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Female Prison Workers Stood up for Their Rights—and Won

 

Connecting state and local government leaders

They've been harassed by inmates and ignored by bosses.

Taronica White suffers an unusual side effect from her nine years of working at the Coleman Federal Correctional Complex in Florida.

“I can’t talk to a man if he has his hands in his pockets,” says White, 44, who worked at the Coleman prison from 2005 to 2014 as a corrections officer and a drug-treatment specialist. “That makes me very uncomfortable.”

Court documents in a recently settled class-action lawsuit explain why.

According to filings, inmates at Coleman regularly made lewd comments, gestures, and rape threats at female workers in the prison. They would stick their penises through the food slots in cell doors. They would grope, and catcall. And they would frequently masturbate in front of the women—sometimes through holes cut in their uniform pockets, sometimes with no effort at all to conceal what they were doing.

“Throughout my shift, inmates were masturbating everywhere. It felt like a free for all,” one woman said, according to court documents. “I probably saw 25 to 30 inmates masturbating during this one shift.”

The 524 women involved in the lawsuit are current and former employees in all departments of the prison, which is the largest federal complex in the country. They have worked as guards, teachers, nurses, or office workers. The $20 million settlement, which a Miami court notified them of on Feb.9, is one of the largest payouts in a class-action sexual harassment settlement in US history, lawyers for the women say. What’s unusual about the lawsuit is also that a court allowed a group of women to take action against their employer—in this case, the US government prison agency—for failing to address sexual harassment by non-employees.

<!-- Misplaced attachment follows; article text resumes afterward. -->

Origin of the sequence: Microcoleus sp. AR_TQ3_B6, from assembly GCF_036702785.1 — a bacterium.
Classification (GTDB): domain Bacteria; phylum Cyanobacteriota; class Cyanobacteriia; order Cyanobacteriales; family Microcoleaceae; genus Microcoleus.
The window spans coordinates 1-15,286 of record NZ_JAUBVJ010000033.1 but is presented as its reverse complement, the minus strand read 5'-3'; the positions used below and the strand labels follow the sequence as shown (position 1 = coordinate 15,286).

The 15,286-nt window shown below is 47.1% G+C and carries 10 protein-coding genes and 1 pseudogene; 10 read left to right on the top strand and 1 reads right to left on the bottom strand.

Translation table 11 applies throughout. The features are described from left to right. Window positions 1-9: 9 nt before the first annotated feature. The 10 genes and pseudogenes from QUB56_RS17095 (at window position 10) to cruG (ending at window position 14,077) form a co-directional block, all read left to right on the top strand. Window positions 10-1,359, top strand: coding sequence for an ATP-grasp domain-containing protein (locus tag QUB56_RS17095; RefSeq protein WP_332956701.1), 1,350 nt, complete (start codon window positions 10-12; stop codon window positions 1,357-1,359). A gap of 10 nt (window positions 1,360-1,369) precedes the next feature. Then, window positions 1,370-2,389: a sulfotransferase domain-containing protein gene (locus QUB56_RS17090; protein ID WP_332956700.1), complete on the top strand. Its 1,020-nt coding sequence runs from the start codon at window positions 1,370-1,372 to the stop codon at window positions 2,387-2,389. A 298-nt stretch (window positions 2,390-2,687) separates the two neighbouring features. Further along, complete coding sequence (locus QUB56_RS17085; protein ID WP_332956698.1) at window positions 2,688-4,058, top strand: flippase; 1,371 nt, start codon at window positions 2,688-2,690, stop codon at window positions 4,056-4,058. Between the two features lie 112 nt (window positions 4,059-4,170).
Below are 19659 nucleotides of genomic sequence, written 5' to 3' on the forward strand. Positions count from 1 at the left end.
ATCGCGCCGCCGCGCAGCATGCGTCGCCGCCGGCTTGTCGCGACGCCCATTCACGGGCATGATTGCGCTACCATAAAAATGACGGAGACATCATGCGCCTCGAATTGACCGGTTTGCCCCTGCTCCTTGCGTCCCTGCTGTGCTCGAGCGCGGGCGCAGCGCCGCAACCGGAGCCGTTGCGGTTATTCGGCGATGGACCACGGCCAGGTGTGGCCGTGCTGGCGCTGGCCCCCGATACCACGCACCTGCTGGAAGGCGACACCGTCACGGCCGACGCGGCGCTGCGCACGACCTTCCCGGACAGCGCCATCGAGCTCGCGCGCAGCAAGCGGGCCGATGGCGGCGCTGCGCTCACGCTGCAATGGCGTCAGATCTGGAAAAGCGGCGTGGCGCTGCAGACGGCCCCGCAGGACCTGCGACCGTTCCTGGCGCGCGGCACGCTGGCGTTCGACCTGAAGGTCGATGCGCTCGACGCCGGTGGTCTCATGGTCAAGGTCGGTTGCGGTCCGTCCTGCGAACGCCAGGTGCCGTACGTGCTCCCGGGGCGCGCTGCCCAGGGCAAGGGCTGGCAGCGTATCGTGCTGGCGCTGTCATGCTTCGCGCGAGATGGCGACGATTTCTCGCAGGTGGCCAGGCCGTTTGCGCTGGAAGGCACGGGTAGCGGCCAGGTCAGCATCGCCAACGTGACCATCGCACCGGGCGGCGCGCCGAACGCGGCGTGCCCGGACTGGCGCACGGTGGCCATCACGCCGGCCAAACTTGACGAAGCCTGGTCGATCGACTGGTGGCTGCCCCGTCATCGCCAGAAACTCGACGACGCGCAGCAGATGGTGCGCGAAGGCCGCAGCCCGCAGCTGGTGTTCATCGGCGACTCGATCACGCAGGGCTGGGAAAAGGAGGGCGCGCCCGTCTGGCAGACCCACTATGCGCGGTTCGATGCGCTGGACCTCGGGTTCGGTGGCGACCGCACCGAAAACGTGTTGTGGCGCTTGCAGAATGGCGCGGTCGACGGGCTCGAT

According to the settlement, the management of the Coleman Federal Correctional Complex has agreed to a number of new workplace protections for the facility’s female employees, including staff training on sexual harassment, psychological screenings and treatment for inmates, and the issuing of inmate uniforms without pockets to make masturbating in front of prison workers more difficult.

Heidi Burakiewicz, the main lawyer on the case representing the women, said that while the legal team was happy with the settlement, “there’s no amount of money that is going to amount of money to make up for all that these women went through—they’ve had relationships destroyed, marriages destroyed.”

The lawsuit claims that prison management consistently failed to protect its female employees, and even enabled their mistreatment. It alleges that inmates were not only not disciplined, but that the women were discouraged from writing incident reports documenting harassment. One woman who complained was allegedly told by a supervisor, “Well look at you, I would look too if I was an inmate.” Another says she was told, “If I was an inmate I would do the same thing.”

Burakiewicz said that at Coleman, there were multiple examples of inmates negotiating with prison workers, asking to be put in the vicinity of a specific female employee, for example, in exchange for their cooperation. She says these requests were granted.

White says she would not arrive to work without wearing something over her regular clothes, despite the 100-degree Florida heat. “You did not come inside the institution without wearing a jacket, or at least what we call a smock, and that’s because of the way that inmates treat you, the way management allows inmates to treat you.” The prison would not pay for the smocks, according to court documents, despite managers frequently encouraging the women to cover themselves up.